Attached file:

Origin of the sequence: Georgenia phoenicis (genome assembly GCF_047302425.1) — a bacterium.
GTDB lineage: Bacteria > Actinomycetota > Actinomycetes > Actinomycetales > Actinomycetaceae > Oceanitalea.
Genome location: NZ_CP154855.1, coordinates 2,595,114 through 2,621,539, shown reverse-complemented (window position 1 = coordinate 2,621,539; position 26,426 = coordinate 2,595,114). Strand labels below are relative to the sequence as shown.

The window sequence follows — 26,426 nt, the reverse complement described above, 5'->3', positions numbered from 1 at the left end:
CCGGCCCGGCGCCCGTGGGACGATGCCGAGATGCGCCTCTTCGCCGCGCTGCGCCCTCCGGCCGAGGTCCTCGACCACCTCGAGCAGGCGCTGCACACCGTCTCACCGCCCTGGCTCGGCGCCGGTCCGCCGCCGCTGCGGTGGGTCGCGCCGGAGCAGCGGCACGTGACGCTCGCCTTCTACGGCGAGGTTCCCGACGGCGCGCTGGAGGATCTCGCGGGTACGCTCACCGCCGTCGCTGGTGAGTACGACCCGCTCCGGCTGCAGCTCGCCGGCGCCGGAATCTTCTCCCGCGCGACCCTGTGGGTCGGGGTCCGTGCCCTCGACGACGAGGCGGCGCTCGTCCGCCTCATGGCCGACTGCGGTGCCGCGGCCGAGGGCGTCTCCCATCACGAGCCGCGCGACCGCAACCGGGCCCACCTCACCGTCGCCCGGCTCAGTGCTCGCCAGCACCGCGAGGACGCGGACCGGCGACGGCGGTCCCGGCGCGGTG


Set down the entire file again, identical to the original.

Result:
Origin of the sequence: Georgenia phoenicis (genome assembly GCF_047302425.1) — a bacterium.
GTDB lineage: Bacteria > Actinomycetota > Actinomycetes > Actinomycetales > Actinomycetaceae > Oceanitalea.
Genome location: NZ_CP154855.1, coordinates 2,595,114 through 2,621,539, shown reverse-complemented (window position 1 = coordinate 2,621,539; position 26,426 = coordinate 2,595,114). Strand labels below are relative to the sequence as shown.

The window sequence follows — 26,426 nt, the reverse complement described above, 5'->3', positions numbered from 1 at the left end:
CCGGCCCGGCGCCCGTGGGACGATGCCGAGATGCGCCTCTTCGCCGCGCTGCGCCCTCCGGCCGAGGTCCTCGACCACCTCGAGCAGGCGCTGCACACCGTCTCACCGCCCTGGCTCGGCGCCGGTCCGCCGCCGCTGCGGTGGGTCGCGCCGGAGCAGCGGCACGTGACGCTCGCCTTCTACGGCGAGGTTCCCGACGGCGCGCTGGAGGATCTCGCGGGTACGCTCACCGCCGTCGCTGGTGAGTACGACCCGCTCCGGCTGCAGCTCGCCGGCGCCGGAATCTTCTCCCGCGCGACCCTGTGGGTCGGGGTCCGTGCCCTCGACGACGAGGCGGCGCTCGTCCGCCTCATGGCCGACTGCGGTGCCGCGGCCGAGGGCGTCTCCCATCACGAGCCGCGCGACCGCAACCGGGCCCACCTCACCGTCGCCCGGCTCAGTGCTCGCCAGCACCGCGAGGACGCGGACCGGCGACGGCGGTCCCGGCGCGGTG